Japan's new foreign minister said Friday he would work to patch up ties with China, soured over a bitter territorial row that has blighted relations for months.
"I believe it is very important to have good communication between the two governments, as well as between two foreign ministers," Fumio Kishida said in an interview with journalists.
"It is primarily important that I, as foreign minister, make the effort to deepen communications between the two countries," he said.
Kishida, seen as a relative dove in the government of hawkish new Prime Minister Shinzo Abe, begins the top diplomatic job as ties with China show few signs of improving following an ill-tempered territorial stand-off.
Abe won conservative support in national polls earlier this month with his forthright pronouncements on a group of East China Sea islands that Tokyo controls, vowing not to budge on Japan's claim to the Senkaku chain.
China also lays claim to the islands, which it calls the Diaoyu.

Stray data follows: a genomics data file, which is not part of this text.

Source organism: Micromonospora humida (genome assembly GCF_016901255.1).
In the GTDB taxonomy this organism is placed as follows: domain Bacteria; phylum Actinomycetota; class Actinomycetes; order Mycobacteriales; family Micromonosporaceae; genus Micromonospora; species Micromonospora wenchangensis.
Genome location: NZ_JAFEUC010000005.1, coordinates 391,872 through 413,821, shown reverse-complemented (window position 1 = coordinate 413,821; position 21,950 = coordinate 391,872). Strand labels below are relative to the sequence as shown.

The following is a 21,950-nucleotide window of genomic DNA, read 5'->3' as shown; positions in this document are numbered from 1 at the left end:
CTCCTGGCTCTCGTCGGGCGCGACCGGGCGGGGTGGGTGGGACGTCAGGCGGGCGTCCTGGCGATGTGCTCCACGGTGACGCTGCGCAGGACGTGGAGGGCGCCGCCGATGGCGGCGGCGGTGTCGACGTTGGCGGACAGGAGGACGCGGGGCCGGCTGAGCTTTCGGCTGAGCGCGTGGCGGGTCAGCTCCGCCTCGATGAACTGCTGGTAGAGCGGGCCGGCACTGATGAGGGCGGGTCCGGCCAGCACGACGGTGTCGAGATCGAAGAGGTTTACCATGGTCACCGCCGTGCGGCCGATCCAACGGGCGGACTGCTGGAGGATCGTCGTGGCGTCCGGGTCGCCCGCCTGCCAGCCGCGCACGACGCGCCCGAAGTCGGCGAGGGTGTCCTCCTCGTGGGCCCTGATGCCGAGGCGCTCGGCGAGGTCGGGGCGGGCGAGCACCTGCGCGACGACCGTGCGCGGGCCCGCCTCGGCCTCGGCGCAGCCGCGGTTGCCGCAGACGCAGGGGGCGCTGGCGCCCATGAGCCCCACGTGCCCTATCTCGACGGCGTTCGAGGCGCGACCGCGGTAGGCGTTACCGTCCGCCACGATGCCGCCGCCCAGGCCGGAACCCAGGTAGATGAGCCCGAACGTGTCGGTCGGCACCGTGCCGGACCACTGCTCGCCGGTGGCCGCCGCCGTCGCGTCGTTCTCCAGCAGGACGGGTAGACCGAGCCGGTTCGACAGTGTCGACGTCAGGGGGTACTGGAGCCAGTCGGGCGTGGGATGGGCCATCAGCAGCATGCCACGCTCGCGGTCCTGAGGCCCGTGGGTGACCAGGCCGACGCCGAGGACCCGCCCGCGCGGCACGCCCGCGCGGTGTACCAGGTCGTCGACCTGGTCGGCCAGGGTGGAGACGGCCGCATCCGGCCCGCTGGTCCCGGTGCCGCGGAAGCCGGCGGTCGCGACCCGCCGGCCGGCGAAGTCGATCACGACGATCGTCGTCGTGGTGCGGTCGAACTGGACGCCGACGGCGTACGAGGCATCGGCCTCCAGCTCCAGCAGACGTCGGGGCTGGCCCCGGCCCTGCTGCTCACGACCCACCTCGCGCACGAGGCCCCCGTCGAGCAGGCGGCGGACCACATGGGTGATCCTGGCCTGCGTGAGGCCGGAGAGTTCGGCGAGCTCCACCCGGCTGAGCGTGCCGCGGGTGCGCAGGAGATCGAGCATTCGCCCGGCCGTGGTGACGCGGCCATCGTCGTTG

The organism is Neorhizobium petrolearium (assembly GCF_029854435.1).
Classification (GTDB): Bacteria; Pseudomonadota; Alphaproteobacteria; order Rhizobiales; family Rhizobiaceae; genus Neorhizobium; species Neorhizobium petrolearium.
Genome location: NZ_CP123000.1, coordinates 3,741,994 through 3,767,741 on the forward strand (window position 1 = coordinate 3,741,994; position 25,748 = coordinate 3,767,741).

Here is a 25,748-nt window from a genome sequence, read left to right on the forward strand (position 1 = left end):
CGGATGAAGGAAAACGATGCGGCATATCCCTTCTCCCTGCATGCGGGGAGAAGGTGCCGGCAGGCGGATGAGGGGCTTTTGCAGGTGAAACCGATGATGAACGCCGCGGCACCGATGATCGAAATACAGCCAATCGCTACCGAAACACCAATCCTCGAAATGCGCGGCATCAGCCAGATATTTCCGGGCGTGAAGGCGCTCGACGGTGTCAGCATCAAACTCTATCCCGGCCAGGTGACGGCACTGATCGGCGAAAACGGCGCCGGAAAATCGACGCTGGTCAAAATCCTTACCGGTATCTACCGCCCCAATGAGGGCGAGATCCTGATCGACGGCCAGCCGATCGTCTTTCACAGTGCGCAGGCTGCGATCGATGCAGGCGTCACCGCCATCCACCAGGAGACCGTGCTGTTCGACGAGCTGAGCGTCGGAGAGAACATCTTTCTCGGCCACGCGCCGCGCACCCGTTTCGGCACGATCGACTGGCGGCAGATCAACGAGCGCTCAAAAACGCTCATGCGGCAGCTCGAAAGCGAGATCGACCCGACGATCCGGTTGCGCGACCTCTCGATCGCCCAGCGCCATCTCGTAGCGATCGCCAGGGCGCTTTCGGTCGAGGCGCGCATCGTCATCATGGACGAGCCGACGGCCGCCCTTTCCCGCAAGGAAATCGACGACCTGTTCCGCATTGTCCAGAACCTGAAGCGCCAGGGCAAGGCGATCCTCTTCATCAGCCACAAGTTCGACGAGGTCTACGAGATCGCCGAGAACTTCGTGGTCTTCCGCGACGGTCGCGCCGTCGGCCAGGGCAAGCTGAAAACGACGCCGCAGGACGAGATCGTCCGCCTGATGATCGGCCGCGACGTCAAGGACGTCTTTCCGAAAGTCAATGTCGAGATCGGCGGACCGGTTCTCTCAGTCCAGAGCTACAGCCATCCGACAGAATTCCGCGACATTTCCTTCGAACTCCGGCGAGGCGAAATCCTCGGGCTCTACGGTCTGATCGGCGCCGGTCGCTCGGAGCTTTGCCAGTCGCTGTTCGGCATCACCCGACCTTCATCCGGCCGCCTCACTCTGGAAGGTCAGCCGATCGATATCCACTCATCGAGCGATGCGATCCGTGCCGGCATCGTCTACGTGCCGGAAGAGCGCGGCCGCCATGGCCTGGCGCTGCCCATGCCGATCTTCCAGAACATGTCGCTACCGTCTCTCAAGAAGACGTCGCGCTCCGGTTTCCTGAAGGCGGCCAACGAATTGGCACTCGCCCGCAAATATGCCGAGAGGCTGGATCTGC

Additionally, Abe has said he would consider revising Japan's post-war pacifist constitution, alarming officials in Beijing and Seoul.
But he has quickly toned down the campaign rhetoric and has said he wants improved ties with China, Japan's biggest trading partner. He called for a solution through what he described as "patient exchanges".
"I am aware that some view the new Cabinet as right-leaning," Kishida said. "As a state, we need to do whatever we need to do to construct firm national security."
Kishida, 55, a former banker who leads a liberal faction in the ruling Liberal Democratic Party, was an unexpected pick by Abe.
However, his experience as a state minister in Abe's cabinet during his first prime ministerial incarnation, dealing with territorial disputes with Russia and in Okinawan affairs, proved a plus.
Japan and Russia have never signed a post-Second World War peace treaty because of an unresolved spat over the ownership of islands to the north of the archipelago.
In Okinawa, the presence of a large number of US military personnel is a major source of contention for the local population, but a vital strand of Tokyo's defence pact with Washington.